Sunday, July 18, 2010

Kunstkamera: I'd Like My Mutants Pickled Please...

Once again, sorry for the lack of posting, seems just have a tendency to crop up and unfortunately eating, sleeping, and going to school all come before blogging on my list of priorities. The past week has been an up and down one, sickness mixed with some fun mixed with some interesting adventures. It would take too long to write everything here so I'll give you the Reader's Digest version. Wednesday's excursion to the Baltika beer brewing factory was a lot of fun. Beer brewing is really fascinating to learn about, and being the biggest brewery in Europe, the factory tour was quite impressive. The tour ended in the sampling room, a huge table lined with multiple bottles of the 30+ beverages Baltika brews, plus some rather odd tasting (white mushroom flavor anyone?), yet extremely tasty chips. While much fun, my attempts to sample all thirty beverages ended in delightful failure, and the rest of the day was spent rather blissfully lying in the sun at the park. The rest of the week was quiet, the most interesting point probably being my failed attempt to purchase a copy of Cosmo in Russian. The woman behind the counter first stared at me, and then refused to sell me the magazine on the grounds that I am a man, and only women can read Cosmo. My assertions to the contrary were disregarded and rebutted, and I went home cosmo-less.
Today my friend Kelsey and I ventured to Kunstkamera, Peter's first public museum. Founded by the ever-busy Peter the Great, the museum was meant to dispel Russian notions that illness and child deformities were caused by such things as the evil eye and curses, but rather were caused by "internal damage as well as fear and the beliefs of the mother during pregnancy", only a slightly more enlightened interpretation, but a step in the right direction none-the-less. Regardless of its good intentions, I think both of us would agree that the museum is more gross than anything. In a few short words, imagine cases full of deformed fetuses (two-headed, cyclopses, and multiple limbed fetuses just to name a few), babies, decapitated heads of children, and random amputated limbs and organs, all nicely pickled in varying sized jars. Next to these rather morose displays, were rather gross (though informative) explanations of what was in the cases, how they were prepared, and how Peter came to acquire them. Apparently, in addition to his various other obsessions, Peter came to be rather engrossed in human anatomy and dissections during his time in the Netherlands. The collections were acquired from two Dutch (their names are far too garbled and Dutch to be memorable) men, one of whom apparently became rather famous for his life-like "jarrings". Basically, the man injected brandy mixed with pepper into the veins and tissue of his 'masterpieces' (the museum's words, not mine) to make them appear more life-like. His most famous works include various 'studies' (my words, not the museum's) in human intestine, and a preserved head of a child with glass eyes. Needless to say the museum is not for those who are weak in the stomach, have just eaten lunch, or plan on eating any time in the next week or so.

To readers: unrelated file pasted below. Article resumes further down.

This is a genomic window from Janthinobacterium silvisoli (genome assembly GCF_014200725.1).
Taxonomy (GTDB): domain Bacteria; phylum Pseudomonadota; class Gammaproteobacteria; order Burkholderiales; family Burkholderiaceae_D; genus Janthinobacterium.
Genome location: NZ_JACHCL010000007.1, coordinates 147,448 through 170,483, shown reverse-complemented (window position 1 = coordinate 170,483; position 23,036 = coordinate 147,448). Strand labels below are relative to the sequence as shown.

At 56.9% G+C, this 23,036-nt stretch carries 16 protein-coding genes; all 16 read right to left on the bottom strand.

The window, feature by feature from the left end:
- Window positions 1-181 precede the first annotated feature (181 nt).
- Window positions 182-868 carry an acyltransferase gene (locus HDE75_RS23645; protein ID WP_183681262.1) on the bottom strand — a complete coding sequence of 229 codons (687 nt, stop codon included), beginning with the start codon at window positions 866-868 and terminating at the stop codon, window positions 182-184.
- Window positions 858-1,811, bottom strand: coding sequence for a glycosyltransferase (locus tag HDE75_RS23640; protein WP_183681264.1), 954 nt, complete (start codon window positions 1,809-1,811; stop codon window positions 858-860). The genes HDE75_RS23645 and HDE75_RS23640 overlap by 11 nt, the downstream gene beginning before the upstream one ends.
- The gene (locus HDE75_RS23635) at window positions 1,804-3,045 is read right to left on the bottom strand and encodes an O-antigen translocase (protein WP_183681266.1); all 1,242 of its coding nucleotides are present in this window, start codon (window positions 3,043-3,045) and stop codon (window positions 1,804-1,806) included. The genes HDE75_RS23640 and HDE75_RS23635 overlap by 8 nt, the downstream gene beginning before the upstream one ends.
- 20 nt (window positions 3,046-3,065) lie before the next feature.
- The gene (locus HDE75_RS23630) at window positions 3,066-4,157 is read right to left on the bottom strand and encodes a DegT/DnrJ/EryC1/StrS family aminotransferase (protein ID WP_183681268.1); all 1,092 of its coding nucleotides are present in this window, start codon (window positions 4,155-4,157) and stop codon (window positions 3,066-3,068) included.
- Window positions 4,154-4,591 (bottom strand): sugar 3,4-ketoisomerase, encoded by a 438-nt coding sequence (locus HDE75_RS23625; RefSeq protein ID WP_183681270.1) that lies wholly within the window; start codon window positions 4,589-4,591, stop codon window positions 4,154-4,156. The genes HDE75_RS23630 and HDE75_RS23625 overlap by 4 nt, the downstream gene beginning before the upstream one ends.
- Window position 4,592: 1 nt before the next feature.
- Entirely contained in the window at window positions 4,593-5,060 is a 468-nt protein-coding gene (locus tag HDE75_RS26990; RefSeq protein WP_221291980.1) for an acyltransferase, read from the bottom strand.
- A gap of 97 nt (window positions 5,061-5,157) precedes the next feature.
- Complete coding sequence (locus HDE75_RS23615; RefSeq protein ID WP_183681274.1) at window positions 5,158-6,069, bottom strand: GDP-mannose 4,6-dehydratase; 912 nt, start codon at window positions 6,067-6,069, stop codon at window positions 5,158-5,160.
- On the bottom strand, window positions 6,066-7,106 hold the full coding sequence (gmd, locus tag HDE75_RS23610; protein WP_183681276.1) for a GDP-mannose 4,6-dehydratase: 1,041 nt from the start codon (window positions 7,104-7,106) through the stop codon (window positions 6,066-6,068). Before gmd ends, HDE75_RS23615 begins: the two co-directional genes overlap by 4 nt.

After the museum we sat in a park near the Admirality and the famous Bronze Horseman and recovered for a while. By a while I mean a few hours, in which every time I saw a small child or baby all I could imagine was them sitting in a pickle jar for 240 years. Now I'm going to try and eat dinner, a venture that may very well end in failure, wish me luck!

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